BEIJING • China's economy resumed its grind towards slower growth in April, weighed by overcapacity industries such as steel and coal.
Industrial production climbed 6 per cent in April from a year earlier, down from 6.8 per cent in March and missing economists' estimates for 6.5 per cent.
Retail sales also missed analyst forecasts, rising 10.1 per cent, while fixed asset investment increased 10.5 per cent in the January-April period versus economists' expectation for 11 per cent.
After a rocky start to 2016 marked by a sliding yuan, capital outflows and tumbling shares, China's economy had stabilised and even picked up since March, led by a surge in new credit and rebound in the housing market.
A pullback in lending and yesterday's tepid industrial output data dash hopes that the economy had turned a corner. Top leaders signalled a shift away from debt- and stimulus-fuelled growth this week, stressing the need for de-leveraging, upgrading industrial capabilities and cutting excess capacity.
"All the engines suddenly lost momentum," said Mr Zhou Hao, an economist at Commerzbank AG in Singapore. "The policy tightening will be only a short-term phenomenon."
The slower industrial output was due to weak external demand, a sharp drop in mining, high energy consumption and overcapacity sectors including steel and coal, as well as seasonal effects, the National Bureau of Statistics said in a statement released after the data.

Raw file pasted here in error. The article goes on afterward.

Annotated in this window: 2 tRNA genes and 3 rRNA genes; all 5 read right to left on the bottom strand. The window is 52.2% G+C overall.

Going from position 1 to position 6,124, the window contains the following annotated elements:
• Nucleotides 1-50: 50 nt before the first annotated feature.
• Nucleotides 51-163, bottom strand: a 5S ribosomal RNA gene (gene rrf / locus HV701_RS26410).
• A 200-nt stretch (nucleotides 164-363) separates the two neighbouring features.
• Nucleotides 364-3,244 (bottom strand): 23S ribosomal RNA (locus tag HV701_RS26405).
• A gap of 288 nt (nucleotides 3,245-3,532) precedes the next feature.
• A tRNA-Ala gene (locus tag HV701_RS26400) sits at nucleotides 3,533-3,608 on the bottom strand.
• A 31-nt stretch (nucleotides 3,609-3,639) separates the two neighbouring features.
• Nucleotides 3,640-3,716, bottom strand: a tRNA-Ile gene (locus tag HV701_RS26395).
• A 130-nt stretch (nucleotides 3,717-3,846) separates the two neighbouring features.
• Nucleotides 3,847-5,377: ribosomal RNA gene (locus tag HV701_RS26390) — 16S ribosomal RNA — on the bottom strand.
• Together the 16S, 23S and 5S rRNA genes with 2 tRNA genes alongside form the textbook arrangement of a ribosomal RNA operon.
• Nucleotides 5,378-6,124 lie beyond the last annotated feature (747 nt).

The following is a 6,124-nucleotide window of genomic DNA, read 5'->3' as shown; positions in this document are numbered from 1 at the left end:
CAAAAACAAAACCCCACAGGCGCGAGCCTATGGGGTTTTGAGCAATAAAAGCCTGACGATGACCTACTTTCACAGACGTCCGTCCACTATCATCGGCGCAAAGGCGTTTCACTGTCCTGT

Data released on Friday showed China's broadest measure of new credit rose less than expected last month. Aggregate financing was 751 billion yuan (S$157.7 billion) in April, the People's Bank of China said, below all 26 analyst forecasts in a Bloomberg survey.
New yuan loans were 555.6 billion yuan, compared with the median estimate for 800 billion yuan.
China's central bank sought to reassure investors that monetary policy will continue to support the economy after the sharp slowdown in new credit.
The deceleration was mainly due to a pick-up in a programme to swap high-cost local government debt for cheaper municipal bonds, with no less than 350 billion yuan of such swaps conducted last month, while aggregating financing growth was affected partly by a decrease in corporate bond issuance, according to the central bank.
China's monetary policy remains prudent and policy moves must support economic growth while fully considering the impact on future prices and the need to prevent financial risks, People's Bank of China research bureau chief economist Ma Jun said in an e-mailed statement from the bank.